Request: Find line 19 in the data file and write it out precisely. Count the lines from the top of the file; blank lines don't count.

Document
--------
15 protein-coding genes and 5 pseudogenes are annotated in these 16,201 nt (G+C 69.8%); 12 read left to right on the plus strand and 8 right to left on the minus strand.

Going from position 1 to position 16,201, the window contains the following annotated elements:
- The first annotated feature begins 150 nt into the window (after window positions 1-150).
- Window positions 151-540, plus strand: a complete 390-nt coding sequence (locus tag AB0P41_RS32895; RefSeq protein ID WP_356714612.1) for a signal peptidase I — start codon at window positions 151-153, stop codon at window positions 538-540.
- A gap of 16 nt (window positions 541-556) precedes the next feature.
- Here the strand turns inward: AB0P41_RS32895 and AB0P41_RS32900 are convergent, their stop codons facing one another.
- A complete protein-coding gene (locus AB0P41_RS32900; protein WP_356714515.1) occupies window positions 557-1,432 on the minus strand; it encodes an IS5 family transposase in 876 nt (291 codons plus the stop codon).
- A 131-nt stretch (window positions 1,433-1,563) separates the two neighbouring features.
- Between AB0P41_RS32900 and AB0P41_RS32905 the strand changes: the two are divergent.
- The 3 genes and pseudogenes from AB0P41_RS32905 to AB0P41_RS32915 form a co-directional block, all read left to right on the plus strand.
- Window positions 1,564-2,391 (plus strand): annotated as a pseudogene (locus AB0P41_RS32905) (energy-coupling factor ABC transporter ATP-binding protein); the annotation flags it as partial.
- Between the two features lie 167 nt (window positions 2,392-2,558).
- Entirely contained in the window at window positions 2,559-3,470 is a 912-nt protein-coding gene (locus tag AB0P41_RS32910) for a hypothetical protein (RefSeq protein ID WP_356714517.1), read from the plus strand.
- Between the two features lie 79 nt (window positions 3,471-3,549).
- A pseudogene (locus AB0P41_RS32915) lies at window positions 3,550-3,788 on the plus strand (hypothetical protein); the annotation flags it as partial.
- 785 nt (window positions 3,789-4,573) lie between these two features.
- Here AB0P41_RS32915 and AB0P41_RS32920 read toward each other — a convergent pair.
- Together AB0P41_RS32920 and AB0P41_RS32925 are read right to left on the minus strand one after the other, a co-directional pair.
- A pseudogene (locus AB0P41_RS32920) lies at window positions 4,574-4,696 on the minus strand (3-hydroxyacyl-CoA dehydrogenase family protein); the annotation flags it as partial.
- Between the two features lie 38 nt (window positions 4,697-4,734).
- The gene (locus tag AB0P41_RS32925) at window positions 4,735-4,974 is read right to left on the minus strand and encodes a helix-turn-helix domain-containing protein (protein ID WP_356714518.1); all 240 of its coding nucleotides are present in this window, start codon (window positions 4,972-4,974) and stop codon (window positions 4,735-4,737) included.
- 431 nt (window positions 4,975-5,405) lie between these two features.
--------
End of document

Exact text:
- A pseudogene (locus AB0P41_RS32920) lies at window positions 4,574-4,696 on the minus strand (3-hydroxyacyl-CoA dehydrogenase family protein); the annotation flags it as partial.